But there’s a catch. You know the old “Ball and Cup” trick? The idea of the trick is that there will be a ball under one of three cups. Then the magician will move them around and try to get you to lose track of which cup the ball is under. I want to utilize this as a mechanic in the game. If players each contribute a card to a common hand these would represent the cups. Then if there were a special card added to that hand it would represent the cup with the ball. Then players would blindly draft and whomever pulled the cup-ball card would get to perform the best trick. That’s my basic original concept for one of the mechanics in the game.
What I want players to feel throughout the game is a sense of accomplishment while teetering on a sharp edge. Players should attempt tricks and illusions throughout the game but always with some risk of failing and letting down the fans.
Each set of cards used for performing tricks will have several different symbols on them. These symbols represent different illusionary skills such as sleight of hand. When you complete a trick you can increase your skills in any or all of those categories. One emphasis for that decision making process would be that each player has a Grand Illusion that they are working toward completing.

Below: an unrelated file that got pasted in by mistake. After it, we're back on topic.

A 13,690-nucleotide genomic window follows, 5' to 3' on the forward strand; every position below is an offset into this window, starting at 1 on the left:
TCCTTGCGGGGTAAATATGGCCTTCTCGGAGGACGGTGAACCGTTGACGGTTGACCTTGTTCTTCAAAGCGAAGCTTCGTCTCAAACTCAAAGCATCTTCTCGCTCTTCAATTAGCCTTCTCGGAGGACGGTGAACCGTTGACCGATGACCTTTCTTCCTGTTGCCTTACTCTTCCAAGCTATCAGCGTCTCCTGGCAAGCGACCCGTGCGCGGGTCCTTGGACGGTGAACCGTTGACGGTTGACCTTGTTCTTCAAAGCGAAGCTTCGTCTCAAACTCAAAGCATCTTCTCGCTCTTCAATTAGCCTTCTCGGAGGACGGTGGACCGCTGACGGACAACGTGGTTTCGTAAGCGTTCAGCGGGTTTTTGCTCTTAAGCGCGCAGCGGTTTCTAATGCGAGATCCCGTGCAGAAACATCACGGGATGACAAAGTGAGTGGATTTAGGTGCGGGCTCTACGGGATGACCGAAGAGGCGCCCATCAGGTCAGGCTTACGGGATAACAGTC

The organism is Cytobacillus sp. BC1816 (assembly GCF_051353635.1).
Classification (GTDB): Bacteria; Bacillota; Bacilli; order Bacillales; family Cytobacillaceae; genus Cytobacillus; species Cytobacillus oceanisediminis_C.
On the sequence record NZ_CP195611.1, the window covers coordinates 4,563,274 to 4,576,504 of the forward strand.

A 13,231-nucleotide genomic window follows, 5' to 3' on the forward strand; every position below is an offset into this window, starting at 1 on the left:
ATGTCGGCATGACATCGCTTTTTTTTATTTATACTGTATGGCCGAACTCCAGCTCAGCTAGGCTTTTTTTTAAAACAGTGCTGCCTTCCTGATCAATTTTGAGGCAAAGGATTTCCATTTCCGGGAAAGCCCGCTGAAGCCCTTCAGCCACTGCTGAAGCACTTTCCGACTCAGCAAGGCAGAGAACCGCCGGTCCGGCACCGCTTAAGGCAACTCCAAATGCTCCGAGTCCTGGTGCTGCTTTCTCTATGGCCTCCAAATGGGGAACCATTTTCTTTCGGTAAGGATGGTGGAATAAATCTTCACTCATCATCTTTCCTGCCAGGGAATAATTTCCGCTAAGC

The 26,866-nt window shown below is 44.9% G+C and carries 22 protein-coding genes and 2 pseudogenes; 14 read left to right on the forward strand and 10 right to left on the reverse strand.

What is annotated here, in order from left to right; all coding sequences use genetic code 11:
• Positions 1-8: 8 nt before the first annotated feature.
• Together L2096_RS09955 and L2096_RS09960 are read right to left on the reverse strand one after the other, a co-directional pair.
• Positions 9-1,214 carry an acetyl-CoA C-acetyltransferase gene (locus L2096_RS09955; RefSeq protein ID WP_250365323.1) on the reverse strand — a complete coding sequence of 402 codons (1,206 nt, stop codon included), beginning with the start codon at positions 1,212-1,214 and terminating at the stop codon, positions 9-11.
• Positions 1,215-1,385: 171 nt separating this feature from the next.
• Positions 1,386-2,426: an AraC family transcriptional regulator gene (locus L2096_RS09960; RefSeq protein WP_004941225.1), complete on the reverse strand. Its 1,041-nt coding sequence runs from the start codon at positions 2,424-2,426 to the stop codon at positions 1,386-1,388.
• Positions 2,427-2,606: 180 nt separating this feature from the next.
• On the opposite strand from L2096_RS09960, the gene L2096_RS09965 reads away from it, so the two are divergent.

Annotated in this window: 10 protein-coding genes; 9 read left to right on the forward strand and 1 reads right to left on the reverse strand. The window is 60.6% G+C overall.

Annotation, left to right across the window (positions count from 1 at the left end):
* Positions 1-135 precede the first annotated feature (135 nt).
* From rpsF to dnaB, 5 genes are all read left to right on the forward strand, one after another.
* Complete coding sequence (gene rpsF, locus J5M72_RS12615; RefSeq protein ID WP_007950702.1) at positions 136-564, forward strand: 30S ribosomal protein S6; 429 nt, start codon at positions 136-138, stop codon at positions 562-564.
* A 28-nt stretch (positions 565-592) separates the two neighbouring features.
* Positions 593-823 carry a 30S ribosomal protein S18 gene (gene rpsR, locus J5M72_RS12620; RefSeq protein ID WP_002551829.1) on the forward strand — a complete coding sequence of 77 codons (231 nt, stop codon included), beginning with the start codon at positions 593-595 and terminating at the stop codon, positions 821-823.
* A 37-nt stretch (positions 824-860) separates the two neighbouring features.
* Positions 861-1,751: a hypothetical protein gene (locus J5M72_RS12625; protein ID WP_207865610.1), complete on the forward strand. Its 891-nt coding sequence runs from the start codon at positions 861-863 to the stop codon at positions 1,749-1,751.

The Grand Illusion
Like a private scoring condition, the Grand Illusion card that each player holds is a trick that could provide a huge boost near the end of the game. It is a trick that can only be attempted once, so players will want to make sure they have a skill set that will help them perform the trick with high success.
The idea is that as players become better magicians and build an audience and a reputation they realize that they have to keep increasing the awesomeness of their tricks or else the audience might go to another magician. So by performing their Grand Illusion it could put them at the top.
So that’s the current state of the design. It is just a bunch of basic concepts. But that’s where you all come in. What would you like to see in a game about Victorian era magicians? What mechanics, themes, components would you like to see?
Let’s design this together. Please comment on this article or reply on Twitter. I’m looking forward to designing this publicly with all of you. Thanks for reading!